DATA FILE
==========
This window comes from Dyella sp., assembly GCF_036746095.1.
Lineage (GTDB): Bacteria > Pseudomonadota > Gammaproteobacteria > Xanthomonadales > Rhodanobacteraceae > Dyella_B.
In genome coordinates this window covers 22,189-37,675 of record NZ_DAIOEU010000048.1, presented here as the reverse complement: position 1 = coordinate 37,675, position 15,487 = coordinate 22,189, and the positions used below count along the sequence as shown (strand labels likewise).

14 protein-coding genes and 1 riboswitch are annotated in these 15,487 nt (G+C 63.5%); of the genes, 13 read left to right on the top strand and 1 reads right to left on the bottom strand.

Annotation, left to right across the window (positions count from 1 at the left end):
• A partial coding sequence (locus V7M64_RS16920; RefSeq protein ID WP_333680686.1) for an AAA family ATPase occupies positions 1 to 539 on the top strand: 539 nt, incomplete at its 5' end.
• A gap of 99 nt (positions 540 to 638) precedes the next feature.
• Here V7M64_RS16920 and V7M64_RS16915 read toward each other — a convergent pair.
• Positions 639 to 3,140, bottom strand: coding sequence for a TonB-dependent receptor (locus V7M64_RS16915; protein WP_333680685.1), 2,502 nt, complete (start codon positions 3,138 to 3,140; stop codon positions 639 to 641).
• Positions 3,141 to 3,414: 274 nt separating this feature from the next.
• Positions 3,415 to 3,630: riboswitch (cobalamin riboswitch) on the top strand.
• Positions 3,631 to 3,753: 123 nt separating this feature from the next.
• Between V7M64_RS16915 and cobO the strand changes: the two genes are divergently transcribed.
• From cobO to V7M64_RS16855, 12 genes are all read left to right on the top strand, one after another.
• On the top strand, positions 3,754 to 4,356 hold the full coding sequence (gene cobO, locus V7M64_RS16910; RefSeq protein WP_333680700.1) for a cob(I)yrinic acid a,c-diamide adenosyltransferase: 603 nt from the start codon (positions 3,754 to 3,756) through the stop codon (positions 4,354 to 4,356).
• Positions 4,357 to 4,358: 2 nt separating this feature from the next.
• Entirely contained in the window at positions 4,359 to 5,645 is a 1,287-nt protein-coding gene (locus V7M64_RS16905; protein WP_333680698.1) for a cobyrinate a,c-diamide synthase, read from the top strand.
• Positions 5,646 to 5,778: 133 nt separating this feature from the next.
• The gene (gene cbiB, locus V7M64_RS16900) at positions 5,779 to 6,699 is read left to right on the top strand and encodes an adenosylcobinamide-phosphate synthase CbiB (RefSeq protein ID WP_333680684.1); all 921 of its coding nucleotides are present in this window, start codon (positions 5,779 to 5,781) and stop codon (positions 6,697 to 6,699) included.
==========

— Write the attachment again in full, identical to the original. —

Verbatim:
This window comes from Dyella sp., assembly GCF_036746095.1.
Lineage (GTDB): Bacteria > Pseudomonadota > Gammaproteobacteria > Xanthomonadales > Rhodanobacteraceae > Dyella_B.
In genome coordinates this window covers 22,189-37,675 of record NZ_DAIOEU010000048.1, presented here as the reverse complement: position 1 = coordinate 37,675, position 15,487 = coordinate 22,189, and the positions used below count along the sequence as shown (strand labels likewise).

14 protein-coding genes and 1 riboswitch are annotated in these 15,487 nt (G+C 63.5%); of the genes, 13 read left to right on the top strand and 1 reads right to left on the bottom strand.

Annotation, left to right across the window (positions count from 1 at the left end):
• A partial coding sequence (locus V7M64_RS16920; RefSeq protein ID WP_333680686.1) for an AAA family ATPase occupies positions 1 to 539 on the top strand: 539 nt, incomplete at its 5' end.
• A gap of 99 nt (positions 540 to 638) precedes the next feature.
• Here V7M64_RS16920 and V7M64_RS16915 read toward each other — a convergent pair.
• Positions 639 to 3,140, bottom strand: coding sequence for a TonB-dependent receptor (locus V7M64_RS16915; protein WP_333680685.1), 2,502 nt, complete (start codon positions 3,138 to 3,140; stop codon positions 639 to 641).
• Positions 3,141 to 3,414: 274 nt separating this feature from the next.
• Positions 3,415 to 3,630: riboswitch (cobalamin riboswitch) on the top strand.
• Positions 3,631 to 3,753: 123 nt separating this feature from the next.
• Between V7M64_RS16915 and cobO the strand changes: the two genes are divergently transcribed.
• From cobO to V7M64_RS16855, 12 genes are all read left to right on the top strand, one after another.
• On the top strand, positions 3,754 to 4,356 hold the full coding sequence (gene cobO, locus V7M64_RS16910; RefSeq protein WP_333680700.1) for a cob(I)yrinic acid a,c-diamide adenosyltransferase: 603 nt from the start codon (positions 3,754 to 3,756) through the stop codon (positions 4,354 to 4,356).
• Positions 4,357 to 4,358: 2 nt separating this feature from the next.
• Entirely contained in the window at positions 4,359 to 5,645 is a 1,287-nt protein-coding gene (locus V7M64_RS16905; protein WP_333680698.1) for a cobyrinate a,c-diamide synthase, read from the top strand.
• Positions 5,646 to 5,778: 133 nt separating this feature from the next.
• The gene (gene cbiB, locus V7M64_RS16900) at positions 5,779 to 6,699 is read left to right on the top strand and encodes an adenosylcobinamide-phosphate synthase CbiB (RefSeq protein ID WP_333680684.1); all 921 of its coding nucleotides are present in this window, start codon (positions 5,779 to 5,781) and stop codon (positions 6,697 to 6,699) included.